The writer of Hebrews encourages his Jewish audience to “hold on to grace” (Hebrews 12:28), meaning to take possession of the new covenant of grace by letting go of the old covenant of law.
The reason he encourages them to do so is because they were at a crossroad of faith.
Would they seek to achieve God’s acceptance, forgiveness, holiness (pure before God), and righteousness (clean before God) by following (holding on to) the rules, rituals, and regulations of the old covenant of law?
Or would they receive, through faith in Jesus, God’s acceptance, forgiveness, holiness, and righteousness freely provided for them in the new covenant of grace?
In the context of Hebrews 12:28, if they held on to the old covenant of law, they would experience terrifying judgment (Hebrews 13:18-21 - Mt. Sinai).
But, if they took possession of the new covenant of grace through faith in Jesus, they would experience tremendous joy (Hebrews 13:22-24 - Mt. Zion).
It seems like a no brainer...right?
Well it does...but it was a difficult decision for these people.
The reason they battled in deciding which covenant they would relate to God by, law or grace, is because they would face persecution from those who were already holding on to the old covenant of law.
Even though they would experience great joy internally by relating to God in grace, they would experience painful persecution externally from the old covenant group because they would abandon the groups traditions and teachings.
Additionally, they could be put to death at the hands of Nero, the Emperor of Rome.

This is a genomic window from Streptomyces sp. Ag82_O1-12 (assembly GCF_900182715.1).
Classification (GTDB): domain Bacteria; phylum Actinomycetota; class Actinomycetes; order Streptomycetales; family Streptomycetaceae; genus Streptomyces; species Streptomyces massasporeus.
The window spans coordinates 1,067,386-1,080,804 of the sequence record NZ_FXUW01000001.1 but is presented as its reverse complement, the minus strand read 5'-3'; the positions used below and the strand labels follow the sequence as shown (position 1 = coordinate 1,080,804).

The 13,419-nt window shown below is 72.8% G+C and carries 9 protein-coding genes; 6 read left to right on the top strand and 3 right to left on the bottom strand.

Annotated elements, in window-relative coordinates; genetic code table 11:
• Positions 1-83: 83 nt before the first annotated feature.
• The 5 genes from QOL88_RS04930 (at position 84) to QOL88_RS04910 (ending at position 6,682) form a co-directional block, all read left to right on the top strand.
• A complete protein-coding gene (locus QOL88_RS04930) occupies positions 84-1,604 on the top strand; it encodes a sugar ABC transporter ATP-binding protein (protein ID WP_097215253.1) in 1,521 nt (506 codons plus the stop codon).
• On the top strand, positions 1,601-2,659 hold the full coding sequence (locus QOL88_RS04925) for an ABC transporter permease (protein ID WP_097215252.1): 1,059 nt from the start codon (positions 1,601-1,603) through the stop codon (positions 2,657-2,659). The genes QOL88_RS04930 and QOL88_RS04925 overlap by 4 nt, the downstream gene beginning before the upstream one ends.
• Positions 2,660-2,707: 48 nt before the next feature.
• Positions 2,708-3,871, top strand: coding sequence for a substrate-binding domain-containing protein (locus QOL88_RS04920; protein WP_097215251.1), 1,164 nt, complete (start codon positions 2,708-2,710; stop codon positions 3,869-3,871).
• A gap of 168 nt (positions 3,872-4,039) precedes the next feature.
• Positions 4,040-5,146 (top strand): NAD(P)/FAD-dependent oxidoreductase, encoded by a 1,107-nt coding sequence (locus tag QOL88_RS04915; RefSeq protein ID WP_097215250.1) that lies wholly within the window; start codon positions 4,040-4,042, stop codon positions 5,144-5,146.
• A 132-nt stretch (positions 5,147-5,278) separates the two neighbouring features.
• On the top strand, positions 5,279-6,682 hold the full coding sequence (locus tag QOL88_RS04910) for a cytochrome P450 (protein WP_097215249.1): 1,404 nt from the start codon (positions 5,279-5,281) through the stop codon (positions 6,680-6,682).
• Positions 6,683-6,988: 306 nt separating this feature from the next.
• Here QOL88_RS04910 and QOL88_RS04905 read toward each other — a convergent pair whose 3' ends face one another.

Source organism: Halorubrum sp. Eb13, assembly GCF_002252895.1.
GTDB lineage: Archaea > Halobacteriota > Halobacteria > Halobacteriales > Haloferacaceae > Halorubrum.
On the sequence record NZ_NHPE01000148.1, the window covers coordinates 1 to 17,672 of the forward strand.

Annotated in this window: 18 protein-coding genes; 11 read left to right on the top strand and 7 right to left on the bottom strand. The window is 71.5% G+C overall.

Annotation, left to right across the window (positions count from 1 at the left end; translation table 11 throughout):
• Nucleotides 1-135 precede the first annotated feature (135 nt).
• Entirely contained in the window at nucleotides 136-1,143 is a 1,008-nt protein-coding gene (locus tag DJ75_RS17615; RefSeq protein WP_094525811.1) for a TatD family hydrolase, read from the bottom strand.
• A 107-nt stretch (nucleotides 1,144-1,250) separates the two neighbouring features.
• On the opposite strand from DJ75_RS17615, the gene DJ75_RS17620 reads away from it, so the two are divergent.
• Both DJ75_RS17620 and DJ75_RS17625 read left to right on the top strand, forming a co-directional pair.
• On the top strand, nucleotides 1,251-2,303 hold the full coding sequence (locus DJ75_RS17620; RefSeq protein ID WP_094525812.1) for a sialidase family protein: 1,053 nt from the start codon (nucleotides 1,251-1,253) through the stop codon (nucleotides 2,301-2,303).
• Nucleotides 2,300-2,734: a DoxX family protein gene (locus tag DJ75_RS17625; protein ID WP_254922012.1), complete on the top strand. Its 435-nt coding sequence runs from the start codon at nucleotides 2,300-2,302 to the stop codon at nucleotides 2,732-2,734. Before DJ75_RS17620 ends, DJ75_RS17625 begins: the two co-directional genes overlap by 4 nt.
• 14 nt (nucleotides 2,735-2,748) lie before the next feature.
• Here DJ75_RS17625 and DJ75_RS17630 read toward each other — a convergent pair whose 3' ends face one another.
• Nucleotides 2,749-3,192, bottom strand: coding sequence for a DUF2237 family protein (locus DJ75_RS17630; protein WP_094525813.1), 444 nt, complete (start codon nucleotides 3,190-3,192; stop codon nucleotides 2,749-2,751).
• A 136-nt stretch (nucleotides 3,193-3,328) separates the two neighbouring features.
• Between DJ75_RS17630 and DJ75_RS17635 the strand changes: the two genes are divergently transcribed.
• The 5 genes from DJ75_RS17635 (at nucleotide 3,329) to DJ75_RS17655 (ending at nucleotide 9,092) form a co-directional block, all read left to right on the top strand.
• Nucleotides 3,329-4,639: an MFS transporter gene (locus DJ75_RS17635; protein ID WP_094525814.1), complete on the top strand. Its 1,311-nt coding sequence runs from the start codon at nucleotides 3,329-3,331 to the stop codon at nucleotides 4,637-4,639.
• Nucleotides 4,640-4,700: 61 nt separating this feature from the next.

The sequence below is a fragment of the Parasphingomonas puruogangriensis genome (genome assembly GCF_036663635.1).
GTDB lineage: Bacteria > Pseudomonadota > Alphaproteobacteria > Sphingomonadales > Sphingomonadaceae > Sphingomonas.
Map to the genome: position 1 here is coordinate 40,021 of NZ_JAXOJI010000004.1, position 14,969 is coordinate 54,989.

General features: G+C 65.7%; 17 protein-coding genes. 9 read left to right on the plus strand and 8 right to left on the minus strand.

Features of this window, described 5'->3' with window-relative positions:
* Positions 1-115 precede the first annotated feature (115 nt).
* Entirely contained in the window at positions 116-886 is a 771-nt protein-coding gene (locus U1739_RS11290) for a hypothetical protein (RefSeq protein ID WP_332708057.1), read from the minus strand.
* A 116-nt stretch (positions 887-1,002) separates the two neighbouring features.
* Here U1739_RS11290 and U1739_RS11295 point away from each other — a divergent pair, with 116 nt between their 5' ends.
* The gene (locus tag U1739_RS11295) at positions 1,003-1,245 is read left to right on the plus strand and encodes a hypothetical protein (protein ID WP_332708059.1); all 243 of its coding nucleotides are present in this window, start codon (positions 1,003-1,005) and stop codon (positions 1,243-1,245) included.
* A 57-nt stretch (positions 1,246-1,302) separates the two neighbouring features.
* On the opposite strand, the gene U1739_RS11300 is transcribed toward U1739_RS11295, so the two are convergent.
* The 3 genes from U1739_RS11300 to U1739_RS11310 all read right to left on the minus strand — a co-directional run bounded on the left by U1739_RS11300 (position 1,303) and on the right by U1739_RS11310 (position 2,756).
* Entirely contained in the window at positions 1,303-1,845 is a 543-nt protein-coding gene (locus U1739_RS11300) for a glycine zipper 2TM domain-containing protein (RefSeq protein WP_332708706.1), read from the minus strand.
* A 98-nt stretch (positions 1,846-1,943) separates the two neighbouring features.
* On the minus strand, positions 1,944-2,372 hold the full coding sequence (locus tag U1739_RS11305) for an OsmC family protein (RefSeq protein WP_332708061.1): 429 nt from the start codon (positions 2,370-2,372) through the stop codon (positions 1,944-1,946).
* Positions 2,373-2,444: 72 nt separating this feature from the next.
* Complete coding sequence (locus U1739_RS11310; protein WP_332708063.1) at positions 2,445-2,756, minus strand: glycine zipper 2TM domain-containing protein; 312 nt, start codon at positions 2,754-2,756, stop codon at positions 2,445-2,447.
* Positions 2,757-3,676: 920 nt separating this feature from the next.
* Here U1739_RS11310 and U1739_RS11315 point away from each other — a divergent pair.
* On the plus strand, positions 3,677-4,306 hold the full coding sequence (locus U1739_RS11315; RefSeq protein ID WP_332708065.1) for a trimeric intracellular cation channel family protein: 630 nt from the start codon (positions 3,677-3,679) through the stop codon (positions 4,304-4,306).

Many today face the same challenges.
Will they place their faith in Jesus even though their unbelieving friends may persecute them?
Will others take possession of grace through faith in Jesus, abandoning their church’s traditions and teachings, relating only to God based upon what Jesus did for them, thus risking persecution from their church leaders and friends?
Or, will they continue to live with an old-covenant mentality, relating to God based upon their church’s traditions and teachings?
Paul’s words to the Jewish people facing this challenge are the same for us today...hold on to grace...take possession of grace.
Will those who take possession of grace experience external persecution?
Will they experience internal joy because of grace?
Many of you reading this post have already encountered persecution from your church leaders and friends because you have taken hold of grace by faith.
Some of you are rejecting grace and holding on to your church’s traditions and teachings because you want to avoid the persecution that will come from your church leaders and friends.
For some pastors who have come to discover grace, they are afraid to teach grace fully because they fear they will be let go from their church, thus losing financial provision for their family.
Remember, as the writer of Hebrews tells us, Jesus was persecuted by those who rejected grace and who held on to the old covenant of law.
But, for the joy set before him, he endured the cross so that people, you and me, could experience his grace.
I want to encourage you today.
Take possession of grace.
Take possession of the free gift of forgiveness, righteousness, holiness, and eternal life that God offers you in Jesus.
Cease living by following a set of church rules and requirements to obtain and maintain forgiveness, righteousness, holiness, and eternal life.
Instead, live, by faith in Jesus, in the grace God has freely, fully, and forever given to you.
Will you be persecuted by church leaders and friends because you have taken possession of grace?
Will you experience great joy because you have taken possession of grace?
“Therefore, receiving a kingdom which cannot be moved, let us hold fast to [take possession of] the grace, by which we serve God, pleasing him with reverence and godly fear [godly fear is being wowed by God’s love and grace given to us in Jesus].”